Patton's Pick from the PMA Library: "Mindset"

March 2020

"Mindset: The New Psychology of Success" by Carol S. Dweck


If you're looking for book recommendations in the productivity and professional development genre, Patton offers a weekly summary of some of the essential and emerging titles from the PMA Library.


In her great book Mindset, Stanford psychologist Carol S. Dweck explains the differences between fixed and growth mindsets, and the implication of both on personal development, teaching, and parenting. 

The two mindsets outlined by Dweck are 1. fixed: people who believe that talent is everything, and is predetermined, with no opportunity to improve, and 2. growth: people who believe that they are not limited by genetics, and can achieve goals through hard work and practice. 

"Mindset" is the recommended book of Chris Delisio, the guest of Episode #24 of the Path Podcast. 


Three takeaways:

  1. The downside of praising smarts. If you praise what appear to be set characteristics, such as brains or talent, a person will panic when their fixed traits don't appear to be enough to overcome a challenge. This line of thinking limits a person's progress in the long term, as the "fixed mindset" individual avoids difficult situations because they would rather preserve their own sense of self image rather than to risk looking bad.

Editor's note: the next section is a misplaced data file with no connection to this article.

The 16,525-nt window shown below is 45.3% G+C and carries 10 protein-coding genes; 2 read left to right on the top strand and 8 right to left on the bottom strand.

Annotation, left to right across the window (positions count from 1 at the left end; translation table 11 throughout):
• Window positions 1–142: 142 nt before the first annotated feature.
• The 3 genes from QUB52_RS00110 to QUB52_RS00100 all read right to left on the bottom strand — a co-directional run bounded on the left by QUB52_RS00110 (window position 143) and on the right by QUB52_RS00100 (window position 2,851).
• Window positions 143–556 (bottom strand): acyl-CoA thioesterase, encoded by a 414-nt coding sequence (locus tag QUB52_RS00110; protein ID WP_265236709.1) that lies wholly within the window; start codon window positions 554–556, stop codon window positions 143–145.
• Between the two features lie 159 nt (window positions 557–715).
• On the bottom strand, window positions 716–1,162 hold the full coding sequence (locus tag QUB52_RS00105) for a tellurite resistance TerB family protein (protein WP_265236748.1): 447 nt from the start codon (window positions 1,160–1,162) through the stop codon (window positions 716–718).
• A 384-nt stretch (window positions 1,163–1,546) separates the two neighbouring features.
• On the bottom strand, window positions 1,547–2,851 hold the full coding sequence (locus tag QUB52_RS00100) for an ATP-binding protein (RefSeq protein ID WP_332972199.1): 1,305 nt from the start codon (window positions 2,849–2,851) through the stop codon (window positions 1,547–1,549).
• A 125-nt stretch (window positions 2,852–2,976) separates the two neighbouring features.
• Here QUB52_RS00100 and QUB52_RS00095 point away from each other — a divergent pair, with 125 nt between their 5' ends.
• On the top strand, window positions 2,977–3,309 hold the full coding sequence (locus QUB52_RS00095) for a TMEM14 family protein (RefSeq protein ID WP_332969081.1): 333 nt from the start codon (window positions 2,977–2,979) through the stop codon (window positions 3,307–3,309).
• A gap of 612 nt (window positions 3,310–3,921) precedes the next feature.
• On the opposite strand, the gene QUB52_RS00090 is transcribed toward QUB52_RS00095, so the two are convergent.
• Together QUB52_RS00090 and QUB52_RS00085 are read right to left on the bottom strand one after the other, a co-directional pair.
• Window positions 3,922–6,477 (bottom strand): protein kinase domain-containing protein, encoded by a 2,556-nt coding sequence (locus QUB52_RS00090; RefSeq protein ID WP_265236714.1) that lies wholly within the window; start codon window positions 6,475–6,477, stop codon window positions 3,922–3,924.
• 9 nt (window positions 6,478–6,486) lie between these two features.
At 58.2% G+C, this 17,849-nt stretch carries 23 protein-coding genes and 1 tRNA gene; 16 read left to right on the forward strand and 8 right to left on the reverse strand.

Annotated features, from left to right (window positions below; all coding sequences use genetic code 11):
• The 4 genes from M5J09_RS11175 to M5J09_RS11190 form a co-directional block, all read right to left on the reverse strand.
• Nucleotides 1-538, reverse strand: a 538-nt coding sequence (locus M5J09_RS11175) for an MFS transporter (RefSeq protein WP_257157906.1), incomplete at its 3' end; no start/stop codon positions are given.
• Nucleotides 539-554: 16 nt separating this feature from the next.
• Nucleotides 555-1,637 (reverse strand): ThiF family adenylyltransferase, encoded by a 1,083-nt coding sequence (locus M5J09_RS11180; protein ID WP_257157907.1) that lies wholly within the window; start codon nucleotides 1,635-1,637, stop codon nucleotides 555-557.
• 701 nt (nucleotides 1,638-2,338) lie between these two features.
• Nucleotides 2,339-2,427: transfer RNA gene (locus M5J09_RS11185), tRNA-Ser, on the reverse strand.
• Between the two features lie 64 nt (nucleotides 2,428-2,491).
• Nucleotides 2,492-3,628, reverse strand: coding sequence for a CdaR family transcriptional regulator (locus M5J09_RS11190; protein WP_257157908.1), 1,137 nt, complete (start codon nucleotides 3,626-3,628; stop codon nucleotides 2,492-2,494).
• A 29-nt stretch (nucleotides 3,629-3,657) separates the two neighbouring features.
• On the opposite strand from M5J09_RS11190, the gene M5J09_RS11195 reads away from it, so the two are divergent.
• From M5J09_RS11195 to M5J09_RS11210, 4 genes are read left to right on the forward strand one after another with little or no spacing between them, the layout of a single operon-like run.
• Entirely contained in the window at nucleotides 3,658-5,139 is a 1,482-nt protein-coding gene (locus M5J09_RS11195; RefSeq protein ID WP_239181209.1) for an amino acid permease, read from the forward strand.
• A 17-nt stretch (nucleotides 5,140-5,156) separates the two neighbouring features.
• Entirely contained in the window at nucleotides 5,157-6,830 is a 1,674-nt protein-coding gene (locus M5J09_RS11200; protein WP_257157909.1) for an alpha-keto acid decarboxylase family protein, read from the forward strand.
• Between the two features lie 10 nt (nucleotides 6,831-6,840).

2. The key is praising change.  The most successful people are those who have a desire to learn, improve, and put in the effort. Those with this sense of resilience will trump those with perceived innate strengths because they are not afraid to disprove or exceed their perceptions fo self. By cultivating one's desire to continue learning and improving, one will be putting in the time and effort towards successful progress rather than fearing that they will squander some pre-existing skillset. A growth minded person sees challenges as an opportunity to get better. 

  3. Be wary of influencing others. Authority figures, especially those relating to children such as parents or teachers, can have a huge impact on establishing how people see and reward themselves and their accomplishments. Praising process improvements and challenges that have been overcome is a much healthier line of encouragement, which assuredly leads to greater long term improvement tahn compliments of a fixed nature, which leads to insecurities about one's capabilities. 


By understanding the impact of having fixed vs growth mindsets, readers are encouraged not only to reconsider how they see themselves and one's own capabilities, but reconsider the effects they can have on others. Perhaps it is comforting not to know what one is good at, rather than be told and subconsciously limited to specific compliments.

Carol S. Dweck (born October 17, 1946) is an American psychologist. She is the Lewis and Virginia Eaton Professor of Psychology at Stanford University. Dweck is known for her work on the mindset psychological trait. She taught at Columbia University, Harvard University, and the University of Illinois before joining the Stanford University faculty in 2004. She is a Fellow of the Association for Psychological Science.